From being confined to a wheelchair to walking on her own, Lockamy recalls her journey of recovery after a near-fatal accident tested her strength and faith.
After dropping off her son at school, Lockamy was hit head-on by a driver in the opposite lane. Her car flipped over another car to land upside down on another vehicle and careen into a brick wall. Trapped in the twisted wreckage, Lockamy floated in and out of consciousness during the rescue process, overhearing that they were running out of time to save her pinned right ankle. Though medics were able to save her lower half, the damage was extensive enough that doctors said she would never walk again. During recovery, Lockamy’s sunny disposition helped her through circumstances that otherwise seemed dismal: legs mangled from the extraction, ankles and lower legs pieced together with rods and screws. Over the course of her recovery, she took literal baby steps until, at the close of the book, she walked on her own, with family and friends as witnesses. Lockamy’s tone strikes a balance between conversational and testimonial, mixing faith-based anecdotes with her mellow sense of humor. Because of her shifted perspective, Lockamy comes to certain realizations about humanity and connectedness: we are all at different points in our own processes of (re)construction, and we can never know whose lives we touch. Throughout the memoir, Lockamy weaves in excerpts from biblical stories she found inspiring: Daniel in the lions’ den and Noah building the Ark. For the most part, these passages testify to deep faith and renewal by focusing on God, but more analysis would better integrate them into the memoir as a whole.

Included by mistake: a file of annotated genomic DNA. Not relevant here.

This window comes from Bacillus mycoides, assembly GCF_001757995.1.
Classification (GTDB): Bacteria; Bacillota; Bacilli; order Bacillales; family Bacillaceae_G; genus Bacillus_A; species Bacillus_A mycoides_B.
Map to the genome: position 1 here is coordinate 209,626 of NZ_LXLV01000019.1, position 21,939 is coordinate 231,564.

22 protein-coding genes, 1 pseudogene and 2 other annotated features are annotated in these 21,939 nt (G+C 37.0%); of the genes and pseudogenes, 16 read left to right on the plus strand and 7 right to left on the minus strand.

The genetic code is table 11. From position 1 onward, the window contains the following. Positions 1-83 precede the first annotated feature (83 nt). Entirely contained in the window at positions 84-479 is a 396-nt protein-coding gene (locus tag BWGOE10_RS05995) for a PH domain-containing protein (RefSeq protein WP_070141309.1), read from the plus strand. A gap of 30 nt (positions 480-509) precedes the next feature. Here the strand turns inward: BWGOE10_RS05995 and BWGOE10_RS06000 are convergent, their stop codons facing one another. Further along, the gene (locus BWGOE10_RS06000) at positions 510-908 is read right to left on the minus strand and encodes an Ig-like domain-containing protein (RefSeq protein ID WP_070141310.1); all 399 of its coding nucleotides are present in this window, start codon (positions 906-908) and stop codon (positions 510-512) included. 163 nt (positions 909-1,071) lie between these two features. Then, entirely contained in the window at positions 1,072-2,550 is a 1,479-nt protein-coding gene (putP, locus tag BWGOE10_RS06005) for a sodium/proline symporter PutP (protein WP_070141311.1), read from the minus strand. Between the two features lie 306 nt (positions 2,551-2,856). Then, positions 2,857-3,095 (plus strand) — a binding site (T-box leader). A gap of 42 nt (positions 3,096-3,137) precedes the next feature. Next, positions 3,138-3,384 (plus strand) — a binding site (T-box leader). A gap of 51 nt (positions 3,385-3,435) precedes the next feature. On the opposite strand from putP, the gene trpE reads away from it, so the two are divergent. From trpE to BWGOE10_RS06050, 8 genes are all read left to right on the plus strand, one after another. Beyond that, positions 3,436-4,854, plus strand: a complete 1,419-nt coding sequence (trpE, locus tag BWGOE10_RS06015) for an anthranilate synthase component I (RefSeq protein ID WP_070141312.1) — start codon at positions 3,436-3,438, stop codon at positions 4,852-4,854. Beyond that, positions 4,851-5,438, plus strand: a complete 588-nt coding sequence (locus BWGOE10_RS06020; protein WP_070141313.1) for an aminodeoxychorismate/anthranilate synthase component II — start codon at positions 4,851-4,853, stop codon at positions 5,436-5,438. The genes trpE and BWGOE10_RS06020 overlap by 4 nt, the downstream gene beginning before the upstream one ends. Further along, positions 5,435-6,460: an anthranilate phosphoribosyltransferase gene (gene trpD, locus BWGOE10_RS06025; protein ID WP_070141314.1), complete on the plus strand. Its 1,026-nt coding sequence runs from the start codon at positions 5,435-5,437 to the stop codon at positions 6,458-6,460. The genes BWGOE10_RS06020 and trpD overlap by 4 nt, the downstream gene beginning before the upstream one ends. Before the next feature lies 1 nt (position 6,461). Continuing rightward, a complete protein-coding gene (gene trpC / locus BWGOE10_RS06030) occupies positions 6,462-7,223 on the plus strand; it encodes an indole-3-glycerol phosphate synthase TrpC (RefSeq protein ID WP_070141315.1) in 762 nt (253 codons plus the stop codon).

A straightforward, faith-based story of reconstruction in the wake of trauma.